The Blade could not reach a representative of Bistro 18 for comment through repeated phone calls and through a visit to the bar Thursday night. The Washington Post and Washington City Paper reported their attempts to reach a representative of the restaurant were also unsuccessful.
According to Browning, Mohammad Elhoda, Bistro 18’s manager, told him his restaurant welcomes LGBT customers, gay employees currently work at the establishment, the restaurant has hosted LGBT events, and it has a strict policy of non-discrimination covering everyone, including LGBT people.
Gray states in her complaint that in addition to the anti-LGBT slur on the check, which she kept and turned over to Lambda Legal, her party was being denied service at the table in which they were seated. She walked to the bar and ordered drinks for her friends, which she brought to her table, the complaint states. No server came to the table except one who delivered the hookah smoking pipe while people seated at nearby tables were being waited on regularly by servers, the complaint says.
Browning reports that Elhoda said service at the restaurant was slow on the night Gray and her friends were there and he intervened to help his staff, providing Gray’s party with at least one round of free drinks to make up for the delays. At least some of the people in Gray’s party returned to the restaurant in the following weeks and appeared to be enjoying themselves, Browning reports Elhoda as saying.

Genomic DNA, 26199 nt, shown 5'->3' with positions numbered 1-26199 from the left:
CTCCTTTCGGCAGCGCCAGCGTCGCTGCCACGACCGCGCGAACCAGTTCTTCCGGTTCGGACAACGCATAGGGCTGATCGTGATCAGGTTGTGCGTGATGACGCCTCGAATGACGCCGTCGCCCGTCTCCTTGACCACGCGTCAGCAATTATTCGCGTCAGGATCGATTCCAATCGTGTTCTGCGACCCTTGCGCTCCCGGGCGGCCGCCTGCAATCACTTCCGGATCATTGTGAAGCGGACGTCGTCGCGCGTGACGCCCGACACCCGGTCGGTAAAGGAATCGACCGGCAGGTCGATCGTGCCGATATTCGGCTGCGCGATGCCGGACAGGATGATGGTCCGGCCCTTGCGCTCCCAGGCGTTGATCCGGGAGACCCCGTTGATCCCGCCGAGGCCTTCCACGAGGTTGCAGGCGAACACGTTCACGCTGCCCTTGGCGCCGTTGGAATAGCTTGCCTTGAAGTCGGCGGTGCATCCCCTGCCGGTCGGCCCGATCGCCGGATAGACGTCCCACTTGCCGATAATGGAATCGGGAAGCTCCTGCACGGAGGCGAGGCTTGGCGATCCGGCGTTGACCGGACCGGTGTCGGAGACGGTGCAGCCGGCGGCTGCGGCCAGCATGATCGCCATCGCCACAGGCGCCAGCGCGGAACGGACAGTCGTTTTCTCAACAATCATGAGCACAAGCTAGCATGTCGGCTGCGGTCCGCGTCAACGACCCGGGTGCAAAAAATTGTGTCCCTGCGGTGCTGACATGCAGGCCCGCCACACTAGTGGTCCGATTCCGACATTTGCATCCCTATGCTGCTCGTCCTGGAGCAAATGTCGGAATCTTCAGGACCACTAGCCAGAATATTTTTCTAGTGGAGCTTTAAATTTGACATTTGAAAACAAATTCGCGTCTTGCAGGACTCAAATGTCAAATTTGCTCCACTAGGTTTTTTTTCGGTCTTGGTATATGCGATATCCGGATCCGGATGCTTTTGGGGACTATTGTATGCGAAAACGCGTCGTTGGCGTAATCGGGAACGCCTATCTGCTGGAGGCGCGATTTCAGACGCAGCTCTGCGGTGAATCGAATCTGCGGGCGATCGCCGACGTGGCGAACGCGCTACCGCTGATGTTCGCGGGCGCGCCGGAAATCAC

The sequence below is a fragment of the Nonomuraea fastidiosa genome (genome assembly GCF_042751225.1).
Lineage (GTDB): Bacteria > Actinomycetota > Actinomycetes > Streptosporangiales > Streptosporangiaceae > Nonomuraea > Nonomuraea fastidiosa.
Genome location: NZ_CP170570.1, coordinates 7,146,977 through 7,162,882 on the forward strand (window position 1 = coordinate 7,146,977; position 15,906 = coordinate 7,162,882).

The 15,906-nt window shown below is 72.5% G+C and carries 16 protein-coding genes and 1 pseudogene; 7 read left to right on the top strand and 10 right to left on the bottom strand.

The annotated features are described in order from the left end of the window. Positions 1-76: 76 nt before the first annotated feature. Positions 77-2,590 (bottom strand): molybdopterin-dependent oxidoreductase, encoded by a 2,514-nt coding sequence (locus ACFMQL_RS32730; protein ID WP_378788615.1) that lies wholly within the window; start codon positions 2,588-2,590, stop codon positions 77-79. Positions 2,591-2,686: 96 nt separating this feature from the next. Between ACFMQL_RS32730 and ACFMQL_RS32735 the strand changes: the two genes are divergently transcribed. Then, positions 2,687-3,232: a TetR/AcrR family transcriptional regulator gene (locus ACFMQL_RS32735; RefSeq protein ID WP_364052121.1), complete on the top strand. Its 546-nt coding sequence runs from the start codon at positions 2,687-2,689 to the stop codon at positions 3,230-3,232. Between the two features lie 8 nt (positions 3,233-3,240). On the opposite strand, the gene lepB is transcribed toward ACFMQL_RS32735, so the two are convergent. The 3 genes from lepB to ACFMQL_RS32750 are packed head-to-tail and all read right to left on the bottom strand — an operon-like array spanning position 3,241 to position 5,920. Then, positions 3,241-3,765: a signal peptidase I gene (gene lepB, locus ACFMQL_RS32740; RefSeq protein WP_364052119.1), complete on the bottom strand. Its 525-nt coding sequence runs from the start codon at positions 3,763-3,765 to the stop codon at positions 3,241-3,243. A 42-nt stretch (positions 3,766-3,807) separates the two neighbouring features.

Elhoda also claims that some of the people in Gray’s party yelled insults at the bartender and threatened her after the check with the slur was delivered to their table, prompting the restaurant’s security staff to intervene, Browning reports.
Browning, who appears to be the only media representative with whom Elhoda has spoken so far, wrote in his blog that Lambda should have investigated the allegation of discrimination further before publicizing it on Facebook.